NBR Analysis vol. 4, no. 5
Significant change in Japan’s politics, economy, and foreign relations is the timely subject of the two articles in this issue of NBR Analysis. The end of nearly four decades of continuous rule by the Liberal Democratic Party came dramatically in the July elections, ushering in an uncertain period of coalition government led by a reformist prime minister. This development took place in the midst of an economic recession that continues to plague Japan and its new leaders.
Kenneth Pyle examines the implications of the current upheaval in Japanese politics for the U.S.-Japan alliance, drawing upon his broad understanding of Japanese history to illuminate a “classic pattern of conservative political change.” He notes that the central ideological issues debated in Japan are over the country’s international posture and roles, and argues that Japan, divided over its international purposes and still reactive in its foreign policy, is susceptible to American leadership in establishing a “new U.S.-Japanese equilibrium.” Based upon his analysis, Professor Pyle proposes five policy goals that he believes are essential if the United States and Japan are to sustain their alliance–an alliance that is as critical as ever to global stability.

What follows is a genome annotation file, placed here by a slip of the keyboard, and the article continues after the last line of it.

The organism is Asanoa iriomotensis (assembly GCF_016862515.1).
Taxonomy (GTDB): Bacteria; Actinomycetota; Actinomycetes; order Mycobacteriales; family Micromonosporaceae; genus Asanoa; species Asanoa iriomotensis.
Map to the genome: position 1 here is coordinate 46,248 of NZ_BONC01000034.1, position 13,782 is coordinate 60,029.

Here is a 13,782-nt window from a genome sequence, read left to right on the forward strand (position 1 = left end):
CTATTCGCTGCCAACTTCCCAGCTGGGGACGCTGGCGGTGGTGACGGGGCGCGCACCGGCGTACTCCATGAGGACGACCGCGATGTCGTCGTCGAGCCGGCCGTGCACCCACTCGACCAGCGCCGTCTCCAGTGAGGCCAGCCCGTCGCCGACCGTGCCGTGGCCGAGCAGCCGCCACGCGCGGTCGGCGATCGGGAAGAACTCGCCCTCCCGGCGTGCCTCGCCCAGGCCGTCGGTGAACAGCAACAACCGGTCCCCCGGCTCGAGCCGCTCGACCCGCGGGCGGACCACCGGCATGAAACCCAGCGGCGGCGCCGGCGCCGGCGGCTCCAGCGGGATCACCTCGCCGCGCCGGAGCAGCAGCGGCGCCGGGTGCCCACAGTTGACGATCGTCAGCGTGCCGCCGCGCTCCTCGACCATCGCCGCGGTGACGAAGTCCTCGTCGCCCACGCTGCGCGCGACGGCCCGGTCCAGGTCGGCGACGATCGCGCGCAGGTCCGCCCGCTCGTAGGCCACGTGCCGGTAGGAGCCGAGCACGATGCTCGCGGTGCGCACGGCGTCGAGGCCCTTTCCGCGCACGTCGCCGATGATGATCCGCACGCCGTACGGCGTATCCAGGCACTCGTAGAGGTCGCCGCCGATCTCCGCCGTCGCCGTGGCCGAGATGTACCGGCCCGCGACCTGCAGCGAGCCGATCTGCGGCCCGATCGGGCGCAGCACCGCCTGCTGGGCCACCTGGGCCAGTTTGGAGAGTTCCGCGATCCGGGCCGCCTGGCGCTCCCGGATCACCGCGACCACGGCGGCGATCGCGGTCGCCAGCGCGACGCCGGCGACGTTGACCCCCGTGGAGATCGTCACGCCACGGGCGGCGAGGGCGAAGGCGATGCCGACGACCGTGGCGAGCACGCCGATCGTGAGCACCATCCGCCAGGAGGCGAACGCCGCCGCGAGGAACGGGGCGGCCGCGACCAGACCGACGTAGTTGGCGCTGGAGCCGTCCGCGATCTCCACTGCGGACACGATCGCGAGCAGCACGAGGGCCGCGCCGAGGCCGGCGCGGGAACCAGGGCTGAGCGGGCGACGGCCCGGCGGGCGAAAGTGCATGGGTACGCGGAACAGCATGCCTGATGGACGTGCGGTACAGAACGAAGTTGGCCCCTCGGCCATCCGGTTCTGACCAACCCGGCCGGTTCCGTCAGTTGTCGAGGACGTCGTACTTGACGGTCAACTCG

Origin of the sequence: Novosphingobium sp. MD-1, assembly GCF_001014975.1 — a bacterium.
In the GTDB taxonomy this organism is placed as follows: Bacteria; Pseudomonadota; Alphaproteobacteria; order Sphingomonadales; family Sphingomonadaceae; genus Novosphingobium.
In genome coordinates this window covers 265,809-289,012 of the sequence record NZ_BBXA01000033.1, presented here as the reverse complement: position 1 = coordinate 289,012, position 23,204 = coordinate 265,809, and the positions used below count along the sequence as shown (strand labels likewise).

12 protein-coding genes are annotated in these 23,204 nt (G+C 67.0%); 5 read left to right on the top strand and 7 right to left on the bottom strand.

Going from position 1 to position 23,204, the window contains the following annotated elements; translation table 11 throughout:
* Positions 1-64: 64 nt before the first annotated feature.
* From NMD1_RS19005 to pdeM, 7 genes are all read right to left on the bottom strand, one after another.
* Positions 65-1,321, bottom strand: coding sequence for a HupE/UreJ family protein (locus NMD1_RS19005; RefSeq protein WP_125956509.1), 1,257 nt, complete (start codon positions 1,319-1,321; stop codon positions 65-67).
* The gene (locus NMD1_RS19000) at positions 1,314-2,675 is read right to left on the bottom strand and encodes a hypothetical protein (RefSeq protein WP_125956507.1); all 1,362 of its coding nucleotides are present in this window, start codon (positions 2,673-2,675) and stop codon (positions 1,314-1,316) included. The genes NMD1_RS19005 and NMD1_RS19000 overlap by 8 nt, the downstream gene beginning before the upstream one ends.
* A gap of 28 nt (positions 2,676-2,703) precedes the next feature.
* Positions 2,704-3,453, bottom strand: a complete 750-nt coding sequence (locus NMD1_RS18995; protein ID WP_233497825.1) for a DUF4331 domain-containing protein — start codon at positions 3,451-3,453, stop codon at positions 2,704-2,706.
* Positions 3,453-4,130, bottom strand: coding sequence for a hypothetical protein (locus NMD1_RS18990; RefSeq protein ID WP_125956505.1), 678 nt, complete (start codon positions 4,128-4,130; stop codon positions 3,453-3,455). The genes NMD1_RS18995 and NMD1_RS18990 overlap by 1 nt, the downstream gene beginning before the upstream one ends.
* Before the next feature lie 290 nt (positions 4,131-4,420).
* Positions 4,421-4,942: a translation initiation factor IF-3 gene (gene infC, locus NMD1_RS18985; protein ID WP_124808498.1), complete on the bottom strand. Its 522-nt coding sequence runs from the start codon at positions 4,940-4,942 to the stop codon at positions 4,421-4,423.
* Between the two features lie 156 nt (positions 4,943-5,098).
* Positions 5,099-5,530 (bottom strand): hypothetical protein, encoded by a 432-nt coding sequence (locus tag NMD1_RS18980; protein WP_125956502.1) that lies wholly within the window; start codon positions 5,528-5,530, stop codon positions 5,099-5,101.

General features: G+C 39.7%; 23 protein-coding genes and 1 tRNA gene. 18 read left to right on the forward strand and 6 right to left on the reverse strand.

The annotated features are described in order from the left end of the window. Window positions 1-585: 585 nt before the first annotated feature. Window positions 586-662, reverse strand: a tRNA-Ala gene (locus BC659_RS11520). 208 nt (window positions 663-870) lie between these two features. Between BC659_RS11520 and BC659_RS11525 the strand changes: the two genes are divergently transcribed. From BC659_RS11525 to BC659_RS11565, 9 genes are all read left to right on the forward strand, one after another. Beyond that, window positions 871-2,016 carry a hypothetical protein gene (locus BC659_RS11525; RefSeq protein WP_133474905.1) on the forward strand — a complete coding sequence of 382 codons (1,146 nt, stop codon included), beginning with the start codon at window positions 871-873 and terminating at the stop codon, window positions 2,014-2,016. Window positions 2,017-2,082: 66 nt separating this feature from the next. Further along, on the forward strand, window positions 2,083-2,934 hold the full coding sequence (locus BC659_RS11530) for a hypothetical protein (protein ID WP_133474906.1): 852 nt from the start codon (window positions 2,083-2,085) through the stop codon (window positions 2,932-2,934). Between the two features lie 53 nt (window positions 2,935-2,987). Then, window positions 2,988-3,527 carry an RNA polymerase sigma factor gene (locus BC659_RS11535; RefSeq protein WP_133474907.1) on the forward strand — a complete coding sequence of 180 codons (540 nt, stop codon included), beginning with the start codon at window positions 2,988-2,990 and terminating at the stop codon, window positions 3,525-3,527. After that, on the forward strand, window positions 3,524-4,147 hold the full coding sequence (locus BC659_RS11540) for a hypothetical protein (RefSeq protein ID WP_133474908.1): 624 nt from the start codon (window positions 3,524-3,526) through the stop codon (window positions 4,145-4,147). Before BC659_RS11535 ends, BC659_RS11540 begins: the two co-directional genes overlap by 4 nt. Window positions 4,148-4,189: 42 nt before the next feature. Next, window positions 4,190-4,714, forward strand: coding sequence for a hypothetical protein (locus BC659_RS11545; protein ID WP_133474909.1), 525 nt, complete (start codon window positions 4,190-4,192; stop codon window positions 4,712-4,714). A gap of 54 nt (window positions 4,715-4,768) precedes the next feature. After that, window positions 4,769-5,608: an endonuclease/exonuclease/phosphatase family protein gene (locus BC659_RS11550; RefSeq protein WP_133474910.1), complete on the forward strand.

T.J. Pempel’s article explores several “tensions” that affect Japan’s foreign policy: between domestic and international political forces, between global and Asian regional orientations, and among economic, diplomatic, and military instruments of policy. Professor Pempel finds that these tensions will keep Japan from producing a cohesive foreign policy soon. He suggests, however, that in spite of its inconsistent policies Japan will further internationalize its economy and broaden its international political presence. He concludes by drawing implications for United States policy.